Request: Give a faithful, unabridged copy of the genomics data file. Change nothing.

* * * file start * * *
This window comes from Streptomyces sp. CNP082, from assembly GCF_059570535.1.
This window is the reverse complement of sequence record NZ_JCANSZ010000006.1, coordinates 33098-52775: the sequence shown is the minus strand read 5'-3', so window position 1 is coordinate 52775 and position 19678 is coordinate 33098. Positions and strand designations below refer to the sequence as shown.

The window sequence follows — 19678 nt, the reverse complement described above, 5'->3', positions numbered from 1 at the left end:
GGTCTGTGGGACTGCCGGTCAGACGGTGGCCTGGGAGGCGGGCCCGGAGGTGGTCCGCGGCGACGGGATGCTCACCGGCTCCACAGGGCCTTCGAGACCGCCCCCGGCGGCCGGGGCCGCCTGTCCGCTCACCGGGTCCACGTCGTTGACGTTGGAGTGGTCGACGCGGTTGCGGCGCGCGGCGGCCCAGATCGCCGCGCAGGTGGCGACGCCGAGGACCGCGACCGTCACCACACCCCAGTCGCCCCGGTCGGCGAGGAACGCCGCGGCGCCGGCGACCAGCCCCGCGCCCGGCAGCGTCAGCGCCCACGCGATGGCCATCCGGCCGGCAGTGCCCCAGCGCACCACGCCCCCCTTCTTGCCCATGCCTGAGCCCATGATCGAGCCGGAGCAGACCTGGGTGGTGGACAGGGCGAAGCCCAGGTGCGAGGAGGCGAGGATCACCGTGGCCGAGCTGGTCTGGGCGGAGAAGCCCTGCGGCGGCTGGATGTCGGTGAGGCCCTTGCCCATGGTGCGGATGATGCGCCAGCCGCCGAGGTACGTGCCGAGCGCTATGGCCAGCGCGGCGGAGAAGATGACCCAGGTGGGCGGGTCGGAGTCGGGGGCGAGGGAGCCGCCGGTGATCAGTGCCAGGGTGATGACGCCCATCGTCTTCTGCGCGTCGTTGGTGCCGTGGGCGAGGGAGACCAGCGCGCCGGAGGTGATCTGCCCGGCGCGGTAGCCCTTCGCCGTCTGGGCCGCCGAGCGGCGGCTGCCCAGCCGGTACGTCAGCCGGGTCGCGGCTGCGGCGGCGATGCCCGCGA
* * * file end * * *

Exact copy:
This window comes from Streptomyces sp. CNP082, from assembly GCF_059570535.1.
This window is the reverse complement of sequence record NZ_JCANSZ010000006.1, coordinates 33098-52775: the sequence shown is the minus strand read 5'-3', so window position 1 is coordinate 52775 and position 19678 is coordinate 33098. Positions and strand designations below refer to the sequence as shown.

The window sequence follows — 19678 nt, the reverse complement described above, 5'->3', positions numbered from 1 at the left end:
GGTCTGTGGGACTGCCGGTCAGACGGTGGCCTGGGAGGCGGGCCCGGAGGTGGTCCGCGGCGACGGGATGCTCACCGGCTCCACAGGGCCTTCGAGACCGCCCCCGGCGGCCGGGGCCGCCTGTCCGCTCACCGGGTCCACGTCGTTGACGTTGGAGTGGTCGACGCGGTTGCGGCGCGCGGCGGCCCAGATCGCCGCGCAGGTGGCGACGCCGAGGACCGCGACCGTCACCACACCCCAGTCGCCCCGGTCGGCGAGGAACGCCGCGGCGCCGGCGACCAGCCCCGCGCCCGGCAGCGTCAGCGCCCACGCGATGGCCATCCGGCCGGCAGTGCCCCAGCGCACCACGCCCCCCTTCTTGCCCATGCCTGAGCCCATGATCGAGCCGGAGCAGACCTGGGTGGTGGACAGGGCGAAGCCCAGGTGCGAGGAGGCGAGGATCACCGTGGCCGAGCTGGTCTGGGCGGAGAAGCCCTGCGGCGGCTGGATGTCGGTGAGGCCCTTGCCCATGGTGCGGATGATGCGCCAGCCGCCGAGGTACGTGCCGAGCGCTATGGCCAGCGCGGCGGAGAAGATGACCCAGGTGGGCGGGTCGGAGTCGGGGGCGAGGGAGCCGCCGGTGATCAGTGCCAGGGTGATGACGCCCATCGTCTTCTGCGCGTCGTTGGTGCCGTGGGCGAGGGAGACCAGCGCGCCGGAGGTGATCTGCCCGGCGCGGTAGCCCTTCGCCGTCTGGGCCGCCGAGCGGCGGCTGCCCAGCCGGTACGTCAGCCGGGTCGCGGCTGCGGCGGCGATGCCCGCGA